Write in front of your kids for all different purposes, at least sometimes spelling aloud.
Make drawing and writing tools and surfaces available to children at all times, indoors and out.
Don’t just offer the traditional papers and crayons – include:
- Drawing with sticks in the sand
- Writing on clay or playdough
- Drawing on shower and bath walls with soap
Should I Teach the Letters in a Specific Order?
Instead of teaching letters in any special, prescribed order, focus on those that are used most often and in order of importance for your children.
They typically want to know about the letters:
- In their names.
- In “MOM” and “DAD”.
- In a pet’s name.
- In environmental print (like on STOP or WALK signs).
- In outstanding words from a favourite storybook.
Think about and pay attention to those letters and words that appear to be interesting to your kids, using them as the foundation to build upon.
Then, when children are ready to formally learn the letters, teach them using sets of letters that make the most combinations of words, as explained in this article on teaching letters.
Is it Better to Teach Upper or Lowercase Letters First?
For preschoolers, the field of occupational therapy makes a good case for beginning with capitals in handwriting letter formation.
They are formed from larger lines and curves that avoid retracing and changing directions, while still teaching top to bottom strokes.
If children try to form letters for which their visual-motor skills are not prepared, they sometimes build poor habits that can be difficult to break later on.
Of course, your children may be familiar with lowercase letters, seeing them in many print formats, and gradually learning to identify them.
When their motor skills are ready, they typically make an easy switch to including them along with uppercase when they write.
Letter Recognition Activities and Games for Preschoolers
Here are some fun ways to teach letter recognition through play.
1. Point Out Environmental Print
Print is all around us.
Point out, talk about and stress the sounds of words on signs (such as favourite restaurants and traffic/street signs), cereal or other product boxes/labels, and familiar logos.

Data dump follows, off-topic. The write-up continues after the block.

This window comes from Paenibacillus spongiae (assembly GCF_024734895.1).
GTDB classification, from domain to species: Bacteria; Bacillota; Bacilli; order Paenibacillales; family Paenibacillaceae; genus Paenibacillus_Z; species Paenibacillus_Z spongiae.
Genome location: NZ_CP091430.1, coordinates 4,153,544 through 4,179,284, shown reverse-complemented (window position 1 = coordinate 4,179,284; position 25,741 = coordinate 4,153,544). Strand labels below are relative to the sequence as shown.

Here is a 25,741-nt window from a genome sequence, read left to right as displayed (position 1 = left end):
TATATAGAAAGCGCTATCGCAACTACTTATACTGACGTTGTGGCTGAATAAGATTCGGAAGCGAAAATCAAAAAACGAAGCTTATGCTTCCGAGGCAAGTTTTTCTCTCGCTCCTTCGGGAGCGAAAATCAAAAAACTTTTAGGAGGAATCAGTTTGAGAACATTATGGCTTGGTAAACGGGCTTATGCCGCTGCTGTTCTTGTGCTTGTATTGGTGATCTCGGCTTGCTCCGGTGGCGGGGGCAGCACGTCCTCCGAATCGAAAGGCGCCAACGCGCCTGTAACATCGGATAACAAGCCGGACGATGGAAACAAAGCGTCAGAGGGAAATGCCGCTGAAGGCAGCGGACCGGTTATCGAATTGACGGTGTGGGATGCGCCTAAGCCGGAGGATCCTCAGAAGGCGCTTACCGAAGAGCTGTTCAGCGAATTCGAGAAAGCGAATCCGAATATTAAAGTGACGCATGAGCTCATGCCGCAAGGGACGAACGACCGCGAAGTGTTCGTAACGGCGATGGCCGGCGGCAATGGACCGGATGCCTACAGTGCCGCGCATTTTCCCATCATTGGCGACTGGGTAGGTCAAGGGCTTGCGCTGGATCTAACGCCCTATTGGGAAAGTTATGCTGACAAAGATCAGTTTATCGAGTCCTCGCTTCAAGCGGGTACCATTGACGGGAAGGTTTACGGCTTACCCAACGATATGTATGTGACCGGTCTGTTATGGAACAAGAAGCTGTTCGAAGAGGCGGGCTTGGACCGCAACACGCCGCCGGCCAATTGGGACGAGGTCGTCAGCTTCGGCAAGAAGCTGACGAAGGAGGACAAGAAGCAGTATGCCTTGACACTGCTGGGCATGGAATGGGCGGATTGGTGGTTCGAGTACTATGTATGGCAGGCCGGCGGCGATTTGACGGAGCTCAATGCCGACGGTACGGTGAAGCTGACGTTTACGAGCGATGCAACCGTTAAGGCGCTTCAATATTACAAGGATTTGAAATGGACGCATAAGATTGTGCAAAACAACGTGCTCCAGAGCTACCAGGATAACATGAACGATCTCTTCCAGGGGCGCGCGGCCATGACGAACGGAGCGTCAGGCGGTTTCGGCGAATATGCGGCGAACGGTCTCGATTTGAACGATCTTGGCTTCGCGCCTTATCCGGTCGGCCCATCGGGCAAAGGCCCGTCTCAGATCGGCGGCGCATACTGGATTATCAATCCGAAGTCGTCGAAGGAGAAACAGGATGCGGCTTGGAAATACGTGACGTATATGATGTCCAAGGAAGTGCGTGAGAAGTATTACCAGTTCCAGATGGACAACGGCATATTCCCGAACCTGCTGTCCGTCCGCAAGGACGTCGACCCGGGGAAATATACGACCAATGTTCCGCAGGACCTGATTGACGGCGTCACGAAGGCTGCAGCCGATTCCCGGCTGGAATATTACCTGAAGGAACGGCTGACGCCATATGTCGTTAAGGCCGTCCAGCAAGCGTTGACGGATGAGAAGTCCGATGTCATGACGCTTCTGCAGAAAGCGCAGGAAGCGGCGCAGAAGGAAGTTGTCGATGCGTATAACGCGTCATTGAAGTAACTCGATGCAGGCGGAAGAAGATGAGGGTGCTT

2. Share Rhyming Books
Read favourite rhyming books to your children, accentuating the rhyme and rhythm.
Afterwards, play an oral game of stating some rhyming words from the story and adding a new rhyming word of your own.
Challenge your kids to come up with more words that rhyme. Either real or pretend “words” are okay, as it is the rhyming factor that counts.
3. Letter Hunt
Point out and talk about the letters in your child’s name, making them clearly visible in print.
Show them how you find one of those same letters in a magazine or newspaper and cut it out as a rather square piece (not necessarily trying to cut out close to the letter’s edges).
Challenge them to find other letters from their name in print and cut those out, as well.
After all the letters have been found, they can arrange them in the correct order for their name.
These may be kept in a small bag for future use or glued onto a coloured sheet of paper to post on the fridge or in your child’s room.
Instead of cutting, another option is to use different colours of highlighters to mark various letters found in print.
4. Play with Plastic/Wooden Letters
Letters may be sorted and put into piles in different ways:
- Those with curves
- Letters with straight lines
- Those from a child’s name or other important words
- Letters they can name
- Those for which they can say the sounds